This Is How Living In A City Can Affect Your Health, According To Experts

The question of where you call home is an important one, and there are plenty of factors to consider when it comes to where you'd like to settle down. Maybe, deep down, you know in your heart that you're a natural-born city dweller. You live for the hustle and bustle of it all, and you love that feeling of looking up and seeing a big skyscraper that takes your breath away. But how does living in a city affect your health? You might be surprised by the role your environment can play in your overall wellness.

Of course, like most things in life, there are pros and cons to living in a city, and ultimately, it's up to you whether a location like this makes sense to call home. Regardless, it's worth noting that, for most people in the U.S., the place they call home is indeed a city: A 2015 report from the U.S. Census Bureau found that nearly 63 percent of the population live in cities (even though cities comprise only 3.5 percent of the actual land in the U.S.).

Below, experts reveal a few ways your environment can affect your health and overall well-being when you live in a bustling metropolis.

Not having a car is pretty great for you

While public transportation can be a drag and certainly troublesome sometimes, when it works, it's a freakin' dream, not to mention so much better for the environment overall. Lucy Anna Scott, author of the book Mindful Thoughts for City Dwellers: The Joy of Urban Living, points out that there are definitely ways in which living in a city can be more sustainable, and one of them starts with not needing a car. Plus, when you aren't getting on the train or in a Lyft, you're probably gettin' those steps in, if you know what I mean.

"Urban density means I don’t need a car to get everywhere, or indeed anywhere," she tells Elite Daily by email.

The air isn't very clean, though, TBH

I'm not coughing, you're coughing. Yup, Dr. Clare Morrison of MedExpress says that, while it can be full of opportunity and excitement, living in a city can prove rather detrimental for your health long-term, and part of that has to do with the air you breathe.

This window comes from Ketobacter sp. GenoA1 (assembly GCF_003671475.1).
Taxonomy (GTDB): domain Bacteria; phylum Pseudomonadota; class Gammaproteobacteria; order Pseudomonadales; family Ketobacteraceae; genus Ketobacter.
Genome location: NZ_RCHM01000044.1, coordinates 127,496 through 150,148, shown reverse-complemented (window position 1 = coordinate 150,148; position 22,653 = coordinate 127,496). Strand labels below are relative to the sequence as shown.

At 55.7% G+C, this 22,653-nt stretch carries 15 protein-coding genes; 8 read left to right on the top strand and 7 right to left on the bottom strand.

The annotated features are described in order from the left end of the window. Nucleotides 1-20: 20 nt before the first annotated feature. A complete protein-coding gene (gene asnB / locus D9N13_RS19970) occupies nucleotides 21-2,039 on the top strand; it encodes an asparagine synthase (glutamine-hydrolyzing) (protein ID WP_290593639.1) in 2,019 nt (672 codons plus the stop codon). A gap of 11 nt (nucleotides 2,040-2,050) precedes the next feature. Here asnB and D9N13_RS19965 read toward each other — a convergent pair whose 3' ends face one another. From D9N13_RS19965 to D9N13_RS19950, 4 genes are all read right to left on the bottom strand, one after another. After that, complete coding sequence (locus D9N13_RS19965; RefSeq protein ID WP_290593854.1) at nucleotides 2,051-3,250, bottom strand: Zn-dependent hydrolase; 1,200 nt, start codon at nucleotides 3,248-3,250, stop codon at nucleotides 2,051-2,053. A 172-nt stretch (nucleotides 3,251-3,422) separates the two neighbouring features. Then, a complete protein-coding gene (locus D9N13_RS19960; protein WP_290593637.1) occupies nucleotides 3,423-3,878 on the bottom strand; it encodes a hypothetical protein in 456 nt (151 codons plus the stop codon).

"Airborne particles and pollutants found mostly in cities have been linked to an increased risk of lung cancer, diabetes, and asthma," she tells Elite Daily.

Light, sound, and space pollution are pretty relentless

If I had to guess, you're probably pretty familiar with the whole air pollution thing, but Dr. Morrison says the potentially negative effects of noise, light, and even crowd pollution is relatively unknown to people.

As for sounds? "Even just living by a busy road can expose people to higher levels of transport and urban city noise, which can disturb our sleep quality at night," she explains. "Elevated workplace or environmental noise pollution can cause hearing impairment, hypertension, stress, annoyance, and sleep disturbance."

Additionally, says Morrison, artificial light exposure from streetlights has been linked to poor sleep, as well as increased stress, among those who live in cities. Oh, and the big crowds in cities don't really help with stress either, she explains. "It can all increase production of the stress hormone cortisol," Dr. Morrison tells Elite Daily.

Not having access to nature might not be great for you

As you might already know, spending time in and being around nature can have a really positive impact on your health, so the plain truth is, since you don't really get a lot of greenery in most cities, you're potentially missing out on some of those health benefits.

However, Cassy Aoyagi, president of FormLA Landscaping and accredited designer in the U.S. Green Building Council’s Leadership in Energy and Environmental Design program, tells Elite Daily over email that, while city living certainly presents a few challenges to your health, having at least some access to nature can help make a difference. "[Time in nature] improves concentration, reduces symptoms of ADHD, PTSD, asthma, and allergies, and inspires greater mobility," Aoyagi explains.

By creating opportunities to view and experience nature within cities, like parks and public trails, Aoyagi says, "we can dramatically improve our health, resilience, and social equity."